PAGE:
I was ready. As a teenager, I was ready for the future, for some freedom and for fun with my friends, the only people who really understood me. It was the beginning of Spring Break, and also Saint Patrick’s Day. We were ready to celebrate with plenty of alcohol and a Volvo station wagon big enough for the group of us.
I was not ready when my boyfriend lost control of that station wagon at highway speed, and it rolled down an embankment, ejecting all of us. When I finally regained consciousness, the severe pain from my injuries was overwhelming. I felt so confused…I was alone in a large hospital room, I had tubes coming from all over my body and my hands were tied down. Where were my family and friends? Terrified, miserable, and alone, I was not ready for this. Silently, I cried until I fell into another drug induced sleep.
Later, I learned that my arms had been restrained so that I wouldn’t pull at the breathing or feeding tubes coming from my mouth, the tube draining my chest cavity, or the many intravenous lines in my arms and neck, or the urethral catheter draining my bladder. Since I was in the Intensive Care Unit, my family was only allowed to visit during specified times.
The following days and weeks are a blur as the medical team fought to keep me alive. Pain marked the only memories that I have of that time. The physical pain was much more than I could have ever imagined, but the pain and concern I saw on the faces of my family and friends is haunting as well. I felt so guilty; my poor choices had caused all of this pain.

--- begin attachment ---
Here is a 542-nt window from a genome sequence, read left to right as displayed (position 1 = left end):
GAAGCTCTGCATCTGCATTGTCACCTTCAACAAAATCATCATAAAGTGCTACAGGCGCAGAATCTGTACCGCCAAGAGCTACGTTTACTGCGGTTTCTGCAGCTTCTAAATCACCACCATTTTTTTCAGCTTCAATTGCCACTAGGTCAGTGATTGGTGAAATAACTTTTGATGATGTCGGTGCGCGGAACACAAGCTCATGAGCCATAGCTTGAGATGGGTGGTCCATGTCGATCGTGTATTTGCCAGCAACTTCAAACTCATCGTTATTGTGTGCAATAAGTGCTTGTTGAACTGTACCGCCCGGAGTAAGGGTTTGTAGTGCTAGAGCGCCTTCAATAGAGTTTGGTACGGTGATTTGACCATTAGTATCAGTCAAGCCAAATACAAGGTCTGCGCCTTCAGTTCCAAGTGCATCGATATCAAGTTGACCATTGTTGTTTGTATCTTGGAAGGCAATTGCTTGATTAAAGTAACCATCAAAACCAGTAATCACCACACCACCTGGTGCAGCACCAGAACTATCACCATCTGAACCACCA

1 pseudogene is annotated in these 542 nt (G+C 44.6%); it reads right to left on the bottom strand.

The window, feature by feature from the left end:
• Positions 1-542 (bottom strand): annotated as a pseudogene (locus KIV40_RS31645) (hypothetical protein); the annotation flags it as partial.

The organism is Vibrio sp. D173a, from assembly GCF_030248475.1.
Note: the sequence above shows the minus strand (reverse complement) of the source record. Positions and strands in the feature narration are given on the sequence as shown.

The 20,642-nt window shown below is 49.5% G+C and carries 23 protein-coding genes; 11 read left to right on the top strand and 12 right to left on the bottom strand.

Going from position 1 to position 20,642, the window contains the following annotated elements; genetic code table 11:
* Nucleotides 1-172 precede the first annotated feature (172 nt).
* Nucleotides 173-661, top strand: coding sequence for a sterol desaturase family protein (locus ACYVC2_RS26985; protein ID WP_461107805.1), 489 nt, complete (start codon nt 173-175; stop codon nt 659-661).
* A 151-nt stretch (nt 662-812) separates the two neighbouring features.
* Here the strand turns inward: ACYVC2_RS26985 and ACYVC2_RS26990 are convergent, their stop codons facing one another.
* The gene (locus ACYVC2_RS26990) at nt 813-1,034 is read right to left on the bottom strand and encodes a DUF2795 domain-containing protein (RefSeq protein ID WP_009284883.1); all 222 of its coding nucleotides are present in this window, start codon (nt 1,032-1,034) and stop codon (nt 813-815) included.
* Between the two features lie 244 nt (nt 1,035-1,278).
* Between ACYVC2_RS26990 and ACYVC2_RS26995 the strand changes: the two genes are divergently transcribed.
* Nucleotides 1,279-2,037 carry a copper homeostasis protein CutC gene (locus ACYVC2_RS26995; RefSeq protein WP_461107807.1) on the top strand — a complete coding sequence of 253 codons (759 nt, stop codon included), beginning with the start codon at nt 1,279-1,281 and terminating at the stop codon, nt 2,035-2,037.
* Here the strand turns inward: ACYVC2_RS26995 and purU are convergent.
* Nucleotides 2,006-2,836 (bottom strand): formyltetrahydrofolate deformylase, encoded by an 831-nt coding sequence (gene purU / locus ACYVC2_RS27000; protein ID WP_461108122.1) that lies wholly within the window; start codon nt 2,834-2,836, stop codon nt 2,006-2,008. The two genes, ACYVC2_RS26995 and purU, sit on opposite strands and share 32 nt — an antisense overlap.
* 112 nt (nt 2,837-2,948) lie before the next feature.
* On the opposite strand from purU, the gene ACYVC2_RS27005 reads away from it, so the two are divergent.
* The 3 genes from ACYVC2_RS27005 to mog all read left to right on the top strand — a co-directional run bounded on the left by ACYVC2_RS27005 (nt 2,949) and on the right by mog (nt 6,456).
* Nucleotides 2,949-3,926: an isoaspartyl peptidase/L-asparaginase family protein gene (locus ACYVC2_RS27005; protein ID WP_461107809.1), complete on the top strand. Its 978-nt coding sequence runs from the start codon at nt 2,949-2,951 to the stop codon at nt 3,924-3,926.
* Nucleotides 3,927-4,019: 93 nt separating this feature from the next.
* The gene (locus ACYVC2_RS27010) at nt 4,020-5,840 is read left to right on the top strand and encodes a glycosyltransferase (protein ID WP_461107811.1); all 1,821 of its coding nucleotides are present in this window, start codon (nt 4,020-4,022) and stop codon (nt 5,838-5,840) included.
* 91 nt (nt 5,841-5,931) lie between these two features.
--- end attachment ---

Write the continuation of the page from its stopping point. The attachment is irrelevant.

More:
Fortunately, thanks to excellent care, I began to recover. I couldn’t even roll or scoot in bed without assistance and severe pain. I had been so eager for freedom and fun; but here I was living in complete dependence. I can tell you that several weeks of using a bedpan is no teenager’s idea of fun.
After surgeries and weeks on bedrest, I required months of physical therapy to regain the ability to walk independently. I yearned for my previous life. I was isolated from my friends as I was too weak and in too much pain to spend much time with them. The next year, I was finally able to return to school and to a more normal life, though I still had years of pain and surgeries ahead of me.
I still think often about how fortunate we are that none of us died as a result of that completely preventable crash; so many similar situations end tragically. My plea to you is this: never get behind the wheel after you’ve been drinking, and never ride with someone who has been drinking. It is simply too risky. Always be ready for the unexpected and buckle up!
Teresa Taylor is the Trauma Prevention Coordinator/Outreach Educator at Stormont-Vail HealthCare